expert roundtables

Cognition in Depression: The Need for Measurement

by Charles Debattista, MD, Roger McIntyre, MD, Madhukar Trivedi, MD

Overview

How feasible would it be to implement a point-of-care screening tool, or symptom-monitoring tool, to measure cognition in depressed patients? While challenges such as reimbursement and time taken away from other clinical tasks might present formidable obstacles, this sort of approach to the measurement of cognition could be valuable for many different types of patients. Various tools have already been developed, including touch-screen, computer-based tests that can be completed by the patient independently in a relatively short amount of time. 

Q: How is cognition currently assessed, and what is the best measure of cognitive function in depression?

Madhukar Trivedi, MD

Professor of Psychiatry
Director, Center for Depression Research and Clinical Care
Peter O’Donnell Jr. Brain Institute
UT Southwestern Medical Center
Dallas, TX

I think Dr McIntyre has spent a fair amount of effort thinking about this, and he should chime in more, but you can think of cognition measurements in the 2 extremes: there is the traditional neuropsychological approach that takes a long time, and that is clinically not viable; and then there are very short tests that may be more practical, but they do not give you all of the information that you would want. And Dr McIntyre, maybe you should talk about your recent efforts in this area.

Roger McIntyre, MD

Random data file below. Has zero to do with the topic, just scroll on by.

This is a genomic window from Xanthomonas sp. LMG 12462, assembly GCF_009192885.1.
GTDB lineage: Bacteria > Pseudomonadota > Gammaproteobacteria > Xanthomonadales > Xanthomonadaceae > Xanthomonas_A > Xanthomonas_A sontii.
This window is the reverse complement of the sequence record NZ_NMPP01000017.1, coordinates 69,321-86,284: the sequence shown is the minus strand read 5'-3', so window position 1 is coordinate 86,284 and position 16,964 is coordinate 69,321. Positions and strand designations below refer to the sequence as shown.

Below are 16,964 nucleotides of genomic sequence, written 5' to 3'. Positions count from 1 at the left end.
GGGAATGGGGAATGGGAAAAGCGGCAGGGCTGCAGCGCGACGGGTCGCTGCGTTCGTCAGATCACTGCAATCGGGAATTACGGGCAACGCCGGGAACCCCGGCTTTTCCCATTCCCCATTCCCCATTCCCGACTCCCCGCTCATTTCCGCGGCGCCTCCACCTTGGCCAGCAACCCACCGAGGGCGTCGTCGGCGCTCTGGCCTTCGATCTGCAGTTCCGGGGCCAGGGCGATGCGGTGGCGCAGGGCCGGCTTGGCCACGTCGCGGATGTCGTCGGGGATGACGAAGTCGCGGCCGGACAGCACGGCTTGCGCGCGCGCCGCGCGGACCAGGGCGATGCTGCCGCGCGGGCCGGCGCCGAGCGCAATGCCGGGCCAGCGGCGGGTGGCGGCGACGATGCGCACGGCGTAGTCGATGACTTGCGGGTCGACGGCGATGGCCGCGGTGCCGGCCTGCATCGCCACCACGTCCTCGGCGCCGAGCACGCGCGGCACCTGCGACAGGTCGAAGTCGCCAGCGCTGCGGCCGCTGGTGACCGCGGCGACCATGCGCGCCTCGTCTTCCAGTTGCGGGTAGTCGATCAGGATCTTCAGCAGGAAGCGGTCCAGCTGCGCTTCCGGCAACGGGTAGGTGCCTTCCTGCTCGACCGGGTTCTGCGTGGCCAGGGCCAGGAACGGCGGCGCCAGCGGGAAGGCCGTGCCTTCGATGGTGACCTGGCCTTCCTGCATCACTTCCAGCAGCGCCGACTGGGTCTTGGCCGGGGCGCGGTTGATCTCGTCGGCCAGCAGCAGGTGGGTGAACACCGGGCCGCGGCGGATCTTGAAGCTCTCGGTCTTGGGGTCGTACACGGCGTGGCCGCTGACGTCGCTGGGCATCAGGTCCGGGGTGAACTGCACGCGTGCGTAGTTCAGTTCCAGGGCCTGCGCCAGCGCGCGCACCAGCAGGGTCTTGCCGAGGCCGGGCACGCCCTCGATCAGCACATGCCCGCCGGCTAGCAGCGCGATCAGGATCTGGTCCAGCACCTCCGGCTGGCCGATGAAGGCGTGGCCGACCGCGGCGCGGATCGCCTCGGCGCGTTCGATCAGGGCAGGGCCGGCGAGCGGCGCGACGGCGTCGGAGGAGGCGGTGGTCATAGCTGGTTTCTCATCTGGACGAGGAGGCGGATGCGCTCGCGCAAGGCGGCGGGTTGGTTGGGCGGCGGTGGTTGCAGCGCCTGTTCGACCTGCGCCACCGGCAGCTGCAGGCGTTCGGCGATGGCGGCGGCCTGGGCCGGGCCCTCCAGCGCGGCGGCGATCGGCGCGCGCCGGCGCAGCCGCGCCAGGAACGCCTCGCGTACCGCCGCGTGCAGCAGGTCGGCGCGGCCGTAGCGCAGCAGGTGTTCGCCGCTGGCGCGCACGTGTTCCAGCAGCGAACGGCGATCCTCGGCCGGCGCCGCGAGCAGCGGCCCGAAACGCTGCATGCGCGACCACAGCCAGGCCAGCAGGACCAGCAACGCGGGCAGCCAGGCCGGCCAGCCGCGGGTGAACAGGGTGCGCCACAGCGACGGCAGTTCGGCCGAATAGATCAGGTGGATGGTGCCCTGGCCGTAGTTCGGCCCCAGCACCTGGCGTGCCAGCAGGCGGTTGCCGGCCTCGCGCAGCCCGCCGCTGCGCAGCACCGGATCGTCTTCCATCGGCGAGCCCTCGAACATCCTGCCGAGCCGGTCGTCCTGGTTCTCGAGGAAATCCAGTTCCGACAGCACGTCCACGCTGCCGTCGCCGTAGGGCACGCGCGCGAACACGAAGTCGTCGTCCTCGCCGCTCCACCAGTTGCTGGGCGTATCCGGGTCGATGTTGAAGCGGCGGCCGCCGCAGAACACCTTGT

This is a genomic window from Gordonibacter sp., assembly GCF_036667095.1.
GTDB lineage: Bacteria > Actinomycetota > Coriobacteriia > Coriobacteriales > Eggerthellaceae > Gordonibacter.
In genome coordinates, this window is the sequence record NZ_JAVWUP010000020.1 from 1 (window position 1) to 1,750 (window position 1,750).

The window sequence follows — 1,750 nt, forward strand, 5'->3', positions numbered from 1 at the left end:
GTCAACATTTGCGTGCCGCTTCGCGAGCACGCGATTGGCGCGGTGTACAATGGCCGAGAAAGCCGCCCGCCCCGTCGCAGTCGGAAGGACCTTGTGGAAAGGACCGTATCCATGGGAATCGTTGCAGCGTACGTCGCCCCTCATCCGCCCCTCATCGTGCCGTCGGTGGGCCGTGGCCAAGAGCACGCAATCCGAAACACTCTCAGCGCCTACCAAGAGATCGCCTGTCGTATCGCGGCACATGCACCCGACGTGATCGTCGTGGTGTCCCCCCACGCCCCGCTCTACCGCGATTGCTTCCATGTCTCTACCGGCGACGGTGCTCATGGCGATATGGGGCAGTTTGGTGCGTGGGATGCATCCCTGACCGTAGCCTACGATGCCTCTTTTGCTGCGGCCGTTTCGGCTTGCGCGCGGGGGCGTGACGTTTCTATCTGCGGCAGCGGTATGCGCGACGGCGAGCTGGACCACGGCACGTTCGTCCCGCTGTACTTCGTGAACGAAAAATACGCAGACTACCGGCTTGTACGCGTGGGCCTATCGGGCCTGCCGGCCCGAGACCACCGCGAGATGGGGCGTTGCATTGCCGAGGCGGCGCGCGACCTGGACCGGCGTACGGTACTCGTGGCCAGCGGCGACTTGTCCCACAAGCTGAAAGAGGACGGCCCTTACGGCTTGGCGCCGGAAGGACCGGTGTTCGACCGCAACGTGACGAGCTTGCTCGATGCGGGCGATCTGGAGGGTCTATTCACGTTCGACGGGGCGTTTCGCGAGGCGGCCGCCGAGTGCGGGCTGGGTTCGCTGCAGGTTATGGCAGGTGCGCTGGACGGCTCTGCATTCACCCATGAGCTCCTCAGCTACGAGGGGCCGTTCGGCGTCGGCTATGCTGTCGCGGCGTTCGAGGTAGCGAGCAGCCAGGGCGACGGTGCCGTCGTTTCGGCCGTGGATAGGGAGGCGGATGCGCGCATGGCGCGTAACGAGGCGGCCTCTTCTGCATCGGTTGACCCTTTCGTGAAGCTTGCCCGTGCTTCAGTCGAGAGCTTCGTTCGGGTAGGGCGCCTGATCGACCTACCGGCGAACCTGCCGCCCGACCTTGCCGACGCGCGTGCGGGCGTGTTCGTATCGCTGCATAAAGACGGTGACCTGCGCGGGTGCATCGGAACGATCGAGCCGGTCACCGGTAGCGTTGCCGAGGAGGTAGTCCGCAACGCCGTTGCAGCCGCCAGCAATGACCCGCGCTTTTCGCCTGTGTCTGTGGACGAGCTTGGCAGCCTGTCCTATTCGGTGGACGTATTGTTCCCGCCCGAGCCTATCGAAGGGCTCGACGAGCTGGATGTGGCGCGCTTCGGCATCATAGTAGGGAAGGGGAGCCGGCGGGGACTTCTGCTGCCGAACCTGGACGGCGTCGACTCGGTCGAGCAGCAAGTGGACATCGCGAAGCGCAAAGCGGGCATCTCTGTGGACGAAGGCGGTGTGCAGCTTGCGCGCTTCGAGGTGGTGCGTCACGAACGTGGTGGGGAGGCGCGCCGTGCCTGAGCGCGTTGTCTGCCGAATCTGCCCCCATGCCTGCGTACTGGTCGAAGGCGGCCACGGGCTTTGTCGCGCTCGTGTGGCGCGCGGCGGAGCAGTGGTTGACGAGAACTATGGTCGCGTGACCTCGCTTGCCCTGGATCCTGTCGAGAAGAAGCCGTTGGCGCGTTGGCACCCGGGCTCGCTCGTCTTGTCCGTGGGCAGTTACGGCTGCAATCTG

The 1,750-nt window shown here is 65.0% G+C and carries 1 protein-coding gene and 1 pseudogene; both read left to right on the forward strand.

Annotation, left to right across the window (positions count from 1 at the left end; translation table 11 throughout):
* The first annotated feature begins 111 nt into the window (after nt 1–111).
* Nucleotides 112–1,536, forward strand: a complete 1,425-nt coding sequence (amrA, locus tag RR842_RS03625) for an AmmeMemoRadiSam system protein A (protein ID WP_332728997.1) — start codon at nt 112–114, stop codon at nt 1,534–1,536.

Professor of Psychiatry and Pharmacology
University of Toronto
Head, Mood Disorders Psychopharmacology Unit
University Health Network
Toronto, Ontario

“The Mini–Mental State Examination (MMSE) and Montreal Cognitive Assessment (MoCA) are known for their screening role in dementia, but they are clearly insufficient in depression because of the so-called ceiling effect.”

Roger McIntyre, MD

Gladly, but let me back up just a step. I think all of us have contributed to the literature on measurement and measurement-based care broadly, and the clinical advantages that measurement-based care can provide, in terms of quantification and measurement, and as relates it to patient engagement. This applies to a variety of patient-reported outcomes and symptomatic outcomes.

However, it has always seemed peculiar to me that we never had a user-friendly point-of-care screening instrument for cognition – a point-of-care measurement or symptom-monitoring device to assess cognition. And I suspect, in large part, the field has not in the past given a lot of thought to cognition in depression. When we take stock of what is in use, there are quite a few tools that have been largely validated elsewhere.

The Mini–Mental State Examination (MMSE) and Montreal Cognitive Assessment (MoCA) are known for their screening role in dementia, but they are clearly insufficient in depression because of the so-called ceiling effect. That is, both tests have a limited ability to detect milder impairments. And the reality is, there’s just not the time, the access, the affordability to be sending each and every patient for a 3-hour neurocognitive evaluation. It’s just not going to happen; nor would we want that to happen.

There has been some interest, however, in a screening tool, a measurement tool for cognition, and that was created. I was one contributor, but there were about 18 contributors. It’s called the THINC-it® tool. It’s a screening tool that is digital and self-administered (it doesn’t cost anything, and that helps), and it’s at the point-of-care – which I think is so critical. It has both objective and subjective ratings of cognition.

Always, just like other scales that we have, we try to find ways to make it even shorter (eg, we try to shorten the Patient Health Questionnaire 9-item [PHQ-9] to the PHQ-2) and we are going to shorten the THINC-it® tool as well, but we wanted to have a starting point, at least.